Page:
Thought of the day

Sometimes I hear theists defend the lack of science on their side by noting that ‘science only deals with material things, not immaterial things’.

What a meaningless statement. That’s like defending one’s beliefs about mythical beasts by saying that science only deals with material things, not unicorns dancing in the aether.

Richard Dawkins on postmodernism

This is hilarious.

PZ Myers’ “The Happy Atheist”

I was considering reading PZ Myers’ new book “The Happy Atheist” so I could do a brief review of it here. However, I have decided against it after reading the user reviews on Amazon. Here are a few random excerpts:

“The Happy Atheist” is just a collection of blog posts cleaned up and converted into a book format, arranged in an order so they make sense. Unfortunately this leads to a lack of substance on some of the chapters, as it doesn’t appear anything new was added. In some cases this is a serious problem, because a book is not a blog – and it’s not unreasonable to expect a book to cover issues in more depth than a two page blog post would. There are some chapters just screaming out to be expanded on so that more info could be presented, more sources cited, more angles covered, more caveats added, etc. Reading along you can pretty much guess where the links to other blog posts or news stories would have gone in the text – but this is a book, so I can’t click them, and all that extra info is lost.


Hoping this would be entertaining, as it didn’t appear more than a series of essays, I figured it wouldn’t be a scholarly book or researched tome. Instead, it was a collection of essays that I realize much have been part of his blog. The Introduction, About the Author and next couple of chapters really had me interested. By the 7th, I was pretty bored.

I found myself skipping over whole passages, as they were just repeating themselves. It was chapter after chapter of stories outlining arguments and disagreements between him and different people and organizations. It just didn’t keep my interest.


If you read his blog,this books adds nothing. It breaks no new ground, offers no new perspective and has no insight. It is a very insular work, reflecting the experiences and thoughts of someone trying to “jump in late” with an atheist book – but not really having any justification or reason to do so. You get the sense he is like a “little kid” on the atheist schoolyard. His heart is usually in the right place but he’s immature (which you can also see on this blog sometimes). He’s just out of place on the basketball court where the older kids like Harris, Dennett, Hitchens and Dawkins play.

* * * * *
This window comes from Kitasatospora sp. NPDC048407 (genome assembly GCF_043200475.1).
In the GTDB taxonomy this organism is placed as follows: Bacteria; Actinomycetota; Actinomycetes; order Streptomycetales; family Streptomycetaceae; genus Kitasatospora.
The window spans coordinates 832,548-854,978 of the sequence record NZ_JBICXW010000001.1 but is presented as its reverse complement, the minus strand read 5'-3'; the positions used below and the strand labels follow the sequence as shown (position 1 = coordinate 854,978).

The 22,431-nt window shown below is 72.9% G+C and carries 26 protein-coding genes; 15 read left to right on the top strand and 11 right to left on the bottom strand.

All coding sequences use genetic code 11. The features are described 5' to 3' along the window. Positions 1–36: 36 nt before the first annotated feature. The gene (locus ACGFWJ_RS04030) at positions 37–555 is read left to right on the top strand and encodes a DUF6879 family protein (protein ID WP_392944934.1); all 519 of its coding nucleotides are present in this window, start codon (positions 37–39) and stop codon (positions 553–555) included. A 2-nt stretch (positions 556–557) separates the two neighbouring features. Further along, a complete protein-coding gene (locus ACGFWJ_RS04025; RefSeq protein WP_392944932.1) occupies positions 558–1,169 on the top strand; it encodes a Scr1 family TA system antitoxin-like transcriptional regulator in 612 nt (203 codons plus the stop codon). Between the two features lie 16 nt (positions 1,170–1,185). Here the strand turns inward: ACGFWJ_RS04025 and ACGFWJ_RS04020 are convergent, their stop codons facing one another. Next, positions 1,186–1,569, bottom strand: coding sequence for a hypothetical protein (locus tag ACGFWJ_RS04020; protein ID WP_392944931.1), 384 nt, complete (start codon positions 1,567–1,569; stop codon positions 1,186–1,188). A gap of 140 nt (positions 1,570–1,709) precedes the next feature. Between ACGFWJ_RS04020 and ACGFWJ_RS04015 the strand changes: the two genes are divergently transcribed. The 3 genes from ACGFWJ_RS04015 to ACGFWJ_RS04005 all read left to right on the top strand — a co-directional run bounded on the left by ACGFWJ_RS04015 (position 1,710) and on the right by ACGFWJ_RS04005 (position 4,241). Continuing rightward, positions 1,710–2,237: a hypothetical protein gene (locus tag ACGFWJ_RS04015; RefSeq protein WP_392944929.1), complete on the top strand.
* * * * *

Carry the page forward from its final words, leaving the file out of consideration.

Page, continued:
Dr Myers is intelligent, and some of writing here is worth being read – but there is no coherent whole or central idea. Nothing here justifies a book.


Almost word for word, sometimes with a different intro or ending, and perhaps a few other very small changes, here are the chapters, er blog posts, that I found online with the same titles:

4) The Great Desecration
11) The Top Ten Reasons Religion is Like Pornography
13) Happy Easter! is from an original post titled “Sunday Sacrilege: The Silliest Story Ever Told.”
17) Imagine No Heaven
18) Daughters of Eve
19) Prometheus’s Sin
20) So Alone
21) One Nation Free of Gods
22) An Embryo is Not a Person
23) The Courtier’s Reply
28) We’re Happier out of a Straightjacket Than in One
31) The Active Hand
32) The Proper Reverence Due Those Who Have Gone Before
33) Niobrara
34) We Stand Awed at the Heights Our People Have Achieved.

If someone is putting out a series of blog posts as a published book for a price, readers would want to know so they can make an informed choice before laying down the required money to read it. A publisher would most definitely want to know. They surely paid him a huge advance, probably in the tens of thousands of dollars. Did they know?

So, in short, it appears that I have basically already read the book by virtue of having read most of these blog posts. It looks like PZ was just looking to get some of his more popular or contentious ideas into the public sphere as a way to make an easy buck. I see no reason to purchase this book.